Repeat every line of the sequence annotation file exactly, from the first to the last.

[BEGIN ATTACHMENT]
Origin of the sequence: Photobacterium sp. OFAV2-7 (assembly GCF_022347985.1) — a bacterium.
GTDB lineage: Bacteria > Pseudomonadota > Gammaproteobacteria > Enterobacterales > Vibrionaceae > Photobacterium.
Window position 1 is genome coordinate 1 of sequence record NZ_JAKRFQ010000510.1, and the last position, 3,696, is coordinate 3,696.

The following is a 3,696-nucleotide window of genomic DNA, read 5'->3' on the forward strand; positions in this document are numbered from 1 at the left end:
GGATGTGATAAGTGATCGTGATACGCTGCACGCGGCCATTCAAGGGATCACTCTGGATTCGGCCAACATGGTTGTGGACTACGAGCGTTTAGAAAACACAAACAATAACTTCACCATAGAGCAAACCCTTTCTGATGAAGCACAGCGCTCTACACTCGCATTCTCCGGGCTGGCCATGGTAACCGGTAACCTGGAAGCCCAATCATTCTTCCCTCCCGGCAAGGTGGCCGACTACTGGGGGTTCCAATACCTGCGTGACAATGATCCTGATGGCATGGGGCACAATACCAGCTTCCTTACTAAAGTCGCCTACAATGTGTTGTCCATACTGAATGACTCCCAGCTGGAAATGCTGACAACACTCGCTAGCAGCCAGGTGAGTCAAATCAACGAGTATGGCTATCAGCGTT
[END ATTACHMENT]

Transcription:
Origin of the sequence: Photobacterium sp. OFAV2-7 (assembly GCF_022347985.1) — a bacterium.
GTDB lineage: Bacteria > Pseudomonadota > Gammaproteobacteria > Enterobacterales > Vibrionaceae > Photobacterium.
Window position 1 is genome coordinate 1 of sequence record NZ_JAKRFQ010000510.1, and the last position, 3,696, is coordinate 3,696.

The following is a 3,696-nucleotide window of genomic DNA, read 5'->3' on the forward strand; positions in this document are numbered from 1 at the left end:
GGATGTGATAAGTGATCGTGATACGCTGCACGCGGCCATTCAAGGGATCACTCTGGATTCGGCCAACATGGTTGTGGACTACGAGCGTTTAGAAAACACAAACAATAACTTCACCATAGAGCAAACCCTTTCTGATGAAGCACAGCGCTCTACACTCGCATTCTCCGGGCTGGCCATGGTAACCGGTAACCTGGAAGCCCAATCATTCTTCCCTCCCGGCAAGGTGGCCGACTACTGGGGGTTCCAATACCTGCGTGACAATGATCCTGATGGCATGGGGCACAATACCAGCTTCCTTACTAAAGTCGCCTACAATGTGTTGTCCATACTGAATGACTCCCAGCTGGAAATGCTGACAACACTCGCTAGCAGCCAGGTGAGTCAAATCAACGAGTATGGCTATCAGCGTT